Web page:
How Far Should A Journalist Go To Protect A Source?

The Quint’s reporter might have let us down in revealing the identities of those who helped her on her ‘sting’ on Army's sahayak system.

WrittenBy:Abhinandan Sekhri
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“If journalists cannot be trusted to guarantee confidentiality then journalists cannot function and there cannot be a free press.”


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That is what Judith Miller told Judge Hogan when asked to reveal her source before she was taken to prison. I do urge you to read this piece after you’re done with this one. Judith Miller served 12 weeks in prison and only revealed her source to the court after her source agreed to be identified and gave her permission to name him.

This morning’s Indian Express had this report on page 9. The bit that troubled me the most was:

According to police sources, the journalist has shared all details, including the contacts who helped her enter the Deolali cantonment where the sting operation was carried out. ‘She has given us a chronology of the events leading to the sting operation, and has also shared details of the contacts within the Army who helped her get inside the prohibited area. She has even shared her chats with various jawans whom she had spoken during the course of her story on an app-based messenger service. We have taken a copy of those chats,’ said the officer.”

I don’t want to conflate several issues so this is not about the ethics of the sting-op itself, whether that was responsible journalism or journalism at all. My colleague Manisha Pande has written an excellent report on this and I pretty much agree with how she has presented the case.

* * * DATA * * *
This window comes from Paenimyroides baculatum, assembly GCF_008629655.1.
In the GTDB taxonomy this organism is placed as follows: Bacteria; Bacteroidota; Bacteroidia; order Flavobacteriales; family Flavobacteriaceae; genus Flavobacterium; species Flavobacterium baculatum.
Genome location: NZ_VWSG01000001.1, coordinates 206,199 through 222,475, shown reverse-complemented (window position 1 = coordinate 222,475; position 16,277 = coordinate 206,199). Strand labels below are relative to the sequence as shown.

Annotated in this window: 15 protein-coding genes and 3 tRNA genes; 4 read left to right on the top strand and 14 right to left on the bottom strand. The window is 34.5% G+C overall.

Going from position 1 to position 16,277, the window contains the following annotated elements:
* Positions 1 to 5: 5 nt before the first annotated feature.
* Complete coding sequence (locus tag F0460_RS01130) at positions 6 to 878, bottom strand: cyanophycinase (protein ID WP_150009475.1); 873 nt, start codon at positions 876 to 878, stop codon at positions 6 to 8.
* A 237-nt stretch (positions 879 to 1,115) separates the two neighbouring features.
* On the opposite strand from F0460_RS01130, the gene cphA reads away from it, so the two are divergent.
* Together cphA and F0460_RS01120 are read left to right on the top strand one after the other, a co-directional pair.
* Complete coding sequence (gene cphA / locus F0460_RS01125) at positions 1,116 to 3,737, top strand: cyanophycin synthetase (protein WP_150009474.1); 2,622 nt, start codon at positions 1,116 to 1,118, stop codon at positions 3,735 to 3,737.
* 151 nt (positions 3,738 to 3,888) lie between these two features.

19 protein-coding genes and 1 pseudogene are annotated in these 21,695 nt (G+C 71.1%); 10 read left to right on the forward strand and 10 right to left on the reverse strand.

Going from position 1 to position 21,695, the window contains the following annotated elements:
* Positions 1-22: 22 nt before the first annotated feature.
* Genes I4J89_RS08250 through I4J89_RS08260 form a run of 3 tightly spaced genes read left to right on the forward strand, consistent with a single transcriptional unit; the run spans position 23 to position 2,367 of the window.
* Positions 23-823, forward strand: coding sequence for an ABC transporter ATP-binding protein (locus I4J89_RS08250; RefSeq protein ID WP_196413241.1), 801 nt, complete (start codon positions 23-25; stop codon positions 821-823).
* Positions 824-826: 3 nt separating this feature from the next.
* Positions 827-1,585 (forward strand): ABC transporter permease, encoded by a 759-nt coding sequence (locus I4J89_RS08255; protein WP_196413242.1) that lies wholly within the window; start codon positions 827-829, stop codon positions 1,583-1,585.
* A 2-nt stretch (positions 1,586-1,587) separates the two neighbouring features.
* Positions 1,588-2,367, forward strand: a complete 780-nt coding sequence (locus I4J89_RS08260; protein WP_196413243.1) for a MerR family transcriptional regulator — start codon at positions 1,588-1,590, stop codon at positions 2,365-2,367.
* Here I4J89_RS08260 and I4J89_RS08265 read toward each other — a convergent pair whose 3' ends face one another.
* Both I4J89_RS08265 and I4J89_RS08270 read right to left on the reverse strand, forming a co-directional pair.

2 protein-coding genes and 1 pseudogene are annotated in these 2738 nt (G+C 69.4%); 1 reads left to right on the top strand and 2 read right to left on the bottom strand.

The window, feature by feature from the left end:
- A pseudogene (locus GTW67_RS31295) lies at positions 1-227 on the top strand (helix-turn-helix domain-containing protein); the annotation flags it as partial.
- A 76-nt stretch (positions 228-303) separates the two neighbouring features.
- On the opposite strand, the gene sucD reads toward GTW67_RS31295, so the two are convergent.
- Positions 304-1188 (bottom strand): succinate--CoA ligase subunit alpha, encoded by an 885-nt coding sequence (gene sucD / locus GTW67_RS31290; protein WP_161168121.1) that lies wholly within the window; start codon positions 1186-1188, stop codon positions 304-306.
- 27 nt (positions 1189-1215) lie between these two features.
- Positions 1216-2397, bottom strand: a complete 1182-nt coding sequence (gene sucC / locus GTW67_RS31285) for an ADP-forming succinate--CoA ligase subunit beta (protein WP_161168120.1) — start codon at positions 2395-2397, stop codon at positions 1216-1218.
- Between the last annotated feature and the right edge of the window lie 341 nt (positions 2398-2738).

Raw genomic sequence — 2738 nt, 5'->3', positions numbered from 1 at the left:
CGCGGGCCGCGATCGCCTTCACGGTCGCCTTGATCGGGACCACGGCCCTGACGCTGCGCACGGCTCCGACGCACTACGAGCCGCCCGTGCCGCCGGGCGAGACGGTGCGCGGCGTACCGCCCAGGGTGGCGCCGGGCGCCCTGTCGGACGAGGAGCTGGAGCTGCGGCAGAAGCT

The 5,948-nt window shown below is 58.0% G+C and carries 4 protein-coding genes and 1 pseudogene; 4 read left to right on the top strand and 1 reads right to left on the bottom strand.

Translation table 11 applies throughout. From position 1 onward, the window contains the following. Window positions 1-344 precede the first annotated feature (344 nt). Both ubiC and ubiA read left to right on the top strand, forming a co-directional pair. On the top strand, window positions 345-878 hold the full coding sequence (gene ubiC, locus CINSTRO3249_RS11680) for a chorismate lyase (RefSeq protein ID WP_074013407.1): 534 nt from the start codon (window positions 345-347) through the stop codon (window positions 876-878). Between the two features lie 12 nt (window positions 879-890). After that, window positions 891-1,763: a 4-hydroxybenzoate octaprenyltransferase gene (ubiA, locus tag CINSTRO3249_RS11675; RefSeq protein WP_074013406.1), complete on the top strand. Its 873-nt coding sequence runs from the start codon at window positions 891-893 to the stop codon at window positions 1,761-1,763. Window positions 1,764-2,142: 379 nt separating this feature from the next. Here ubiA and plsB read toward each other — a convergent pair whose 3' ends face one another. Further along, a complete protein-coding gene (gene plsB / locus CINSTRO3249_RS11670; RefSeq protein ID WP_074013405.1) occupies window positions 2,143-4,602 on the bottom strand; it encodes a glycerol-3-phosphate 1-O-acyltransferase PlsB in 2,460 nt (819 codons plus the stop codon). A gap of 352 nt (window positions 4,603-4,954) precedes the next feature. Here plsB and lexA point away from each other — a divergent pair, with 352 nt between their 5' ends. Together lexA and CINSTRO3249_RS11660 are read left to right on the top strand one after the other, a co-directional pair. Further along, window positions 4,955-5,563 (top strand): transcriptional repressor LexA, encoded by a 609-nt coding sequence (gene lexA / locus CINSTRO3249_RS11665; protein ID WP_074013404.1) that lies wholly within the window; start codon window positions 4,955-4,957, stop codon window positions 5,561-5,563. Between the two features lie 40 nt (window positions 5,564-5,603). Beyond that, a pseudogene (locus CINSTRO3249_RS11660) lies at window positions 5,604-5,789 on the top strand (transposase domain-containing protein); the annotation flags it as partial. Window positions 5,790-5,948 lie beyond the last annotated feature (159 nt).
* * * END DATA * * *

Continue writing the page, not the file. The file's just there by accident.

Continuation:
This piece is about journalists protecting sources. In that context, the journalist in question Poonam Agarwal might have let us all down. I do not want to be in a hurry to condemn or pass judgment on this but I do want to raise some serious questions on the implications of this development. Do we as news professionals give away our sources so easily? Or to put it in pop lingo — do we rat out members of our team when the heat is on us?

Let’s face it, in India we fear the government way more than any Western democracy. Fifty-six inch chest-thumping notwithstanding, we are light years away from comprehending and embracing the concept of freedom of expression or genuinely appreciating the value of a free press. No government has wanted a free press and none in the near future will. That pushback has to come from news professionals and news consumers.

In India, every little day-to-day activity in running an enterprise can potentially be used to destroy you with frightening ease by government agencies. And in the present climate even be cheered on by a polarised and easily biddable support base, depending on who does the bidding. Less government and more governance may be a great slogan but anyone who conducts any business can tell you (but will not because that could trigger exactly what they complain about) that the only reason your enterprise has not yet been destroyed is not because it can’t be done, it’s because the government does not find you worth going after…yet.

It is in this environment that journalism becomes even more important and those sources that get us access to public interest stories become even more valuable. Sources will help journalists only if they know they will be insulated from consequences. It is the management’s responsibility in news organisations to insulate reporters from pressure so they can do their jobs without fear. It’s the reporter’s job to protect their source and those that help them get stories in public interest.